By Steve Gorman
LOS ANGELES (Reuters) - Los Angeles has earned the dubious distinction for the second year in a row as the U.S. city with the most dog attacks on mail carriers, the U.S. Postal Service said.
California's biggest city accounted for 69 such attacks in fiscal 2012, which ended in September, compared with 42 attacks each in Seattle, Washington, and San Antonio, Texas, which tied for second place. Chicago ranked third with 41 attacks.
The Postal Service said there were 5,879 dog attacks on U.S. postal carriers in the United States that year.
In 2011, Los Angeles led the pack with 83 dog attacks on mail carriers, but the city has placed in the top 20 for many years, Postal Service spokeswoman Eva Jackson said on Thursday.
San Diego and Houston ranked second and third, respectively, in 2011, Jackson said.
The year-round fair weather of cities like Los Angeles and San Diego could be a factor, she suggested. "People are out more with their dogs, things like that."
But towns such as Philadelphia, Detroit, Minneapolis and Buffalo, New York, all ranked in the top 20 this year as well.
No particular breeds of dogs were singled out in the report. And Jackson said the problem lies not so much with vicious dogs but as with absent-minded or careless pet owners.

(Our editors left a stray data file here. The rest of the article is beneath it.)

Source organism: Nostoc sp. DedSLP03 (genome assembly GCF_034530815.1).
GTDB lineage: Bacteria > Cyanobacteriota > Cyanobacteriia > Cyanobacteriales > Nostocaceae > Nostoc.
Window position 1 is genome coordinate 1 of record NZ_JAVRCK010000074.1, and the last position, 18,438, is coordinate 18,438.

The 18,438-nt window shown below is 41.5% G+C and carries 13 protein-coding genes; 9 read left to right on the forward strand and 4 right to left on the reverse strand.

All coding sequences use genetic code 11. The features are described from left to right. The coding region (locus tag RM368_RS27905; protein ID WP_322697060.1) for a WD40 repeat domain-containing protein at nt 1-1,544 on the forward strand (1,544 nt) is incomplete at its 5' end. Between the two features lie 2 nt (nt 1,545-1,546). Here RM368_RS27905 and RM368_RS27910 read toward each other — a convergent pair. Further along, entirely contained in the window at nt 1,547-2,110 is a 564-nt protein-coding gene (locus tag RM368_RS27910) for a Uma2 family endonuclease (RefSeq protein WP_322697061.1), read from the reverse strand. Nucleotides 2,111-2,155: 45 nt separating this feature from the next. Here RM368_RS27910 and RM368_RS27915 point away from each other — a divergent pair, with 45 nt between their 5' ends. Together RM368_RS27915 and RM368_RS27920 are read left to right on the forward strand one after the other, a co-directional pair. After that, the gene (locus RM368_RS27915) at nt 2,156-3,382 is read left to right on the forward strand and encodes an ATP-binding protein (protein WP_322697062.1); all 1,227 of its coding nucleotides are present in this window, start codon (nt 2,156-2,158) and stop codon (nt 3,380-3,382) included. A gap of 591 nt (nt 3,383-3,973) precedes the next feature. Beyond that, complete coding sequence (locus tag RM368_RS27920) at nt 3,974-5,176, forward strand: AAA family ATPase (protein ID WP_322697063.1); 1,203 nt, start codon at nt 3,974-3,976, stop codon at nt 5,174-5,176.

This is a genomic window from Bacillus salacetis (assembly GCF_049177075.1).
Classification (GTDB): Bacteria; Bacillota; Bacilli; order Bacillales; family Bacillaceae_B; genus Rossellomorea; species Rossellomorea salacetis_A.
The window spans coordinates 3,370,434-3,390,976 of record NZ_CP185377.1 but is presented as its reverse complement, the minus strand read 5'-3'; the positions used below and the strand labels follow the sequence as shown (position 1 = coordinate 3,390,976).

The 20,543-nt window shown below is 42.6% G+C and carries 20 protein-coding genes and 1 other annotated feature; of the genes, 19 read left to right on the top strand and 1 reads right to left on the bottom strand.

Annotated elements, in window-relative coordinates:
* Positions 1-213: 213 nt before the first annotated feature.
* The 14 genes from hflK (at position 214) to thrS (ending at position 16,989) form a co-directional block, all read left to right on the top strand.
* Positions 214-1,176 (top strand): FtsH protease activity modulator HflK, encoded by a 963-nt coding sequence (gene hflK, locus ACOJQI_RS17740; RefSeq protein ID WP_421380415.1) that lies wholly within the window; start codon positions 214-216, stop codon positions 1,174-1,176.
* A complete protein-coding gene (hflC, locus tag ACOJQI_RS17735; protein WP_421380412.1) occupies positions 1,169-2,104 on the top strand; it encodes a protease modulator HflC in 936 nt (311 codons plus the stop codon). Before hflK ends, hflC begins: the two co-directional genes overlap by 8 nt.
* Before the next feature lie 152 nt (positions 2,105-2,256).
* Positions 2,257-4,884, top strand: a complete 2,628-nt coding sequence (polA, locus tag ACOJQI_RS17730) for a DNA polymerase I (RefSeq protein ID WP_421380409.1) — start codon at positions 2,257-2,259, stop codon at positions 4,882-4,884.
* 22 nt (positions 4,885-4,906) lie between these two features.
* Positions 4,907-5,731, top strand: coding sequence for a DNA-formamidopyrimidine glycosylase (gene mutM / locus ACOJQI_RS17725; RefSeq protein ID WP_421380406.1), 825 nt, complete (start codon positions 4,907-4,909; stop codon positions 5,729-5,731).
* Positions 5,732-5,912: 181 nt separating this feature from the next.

"All dogs can bite, and it's a dog's natural instinct to protect its territory and protect its owner," Jackson said. "So if you're out front with your dog who is a very nice dog, and they're not on a leash, and all of a sudden a letter carrier comes up ... their natural instinct is to go get that guy. He's on my territory."
Jackson said homeowners should keep their dogs behind closed doors or in a backyard behind a fence when their mail is delivered, or when school children or other unfamiliar people are nearby.
She cited statistics showing that dog bites account for more than a third of all U.S. homeowners' insurance liability claims.
The latest Postal Service rankings came about a week after a 63-year-old woman was mauled to death by four loose pit bulls while walking alone in the community of Littlerock, California, about 65 miles east of Los Angeles.
(Editing by Dan Whitcomb and Richard Chang)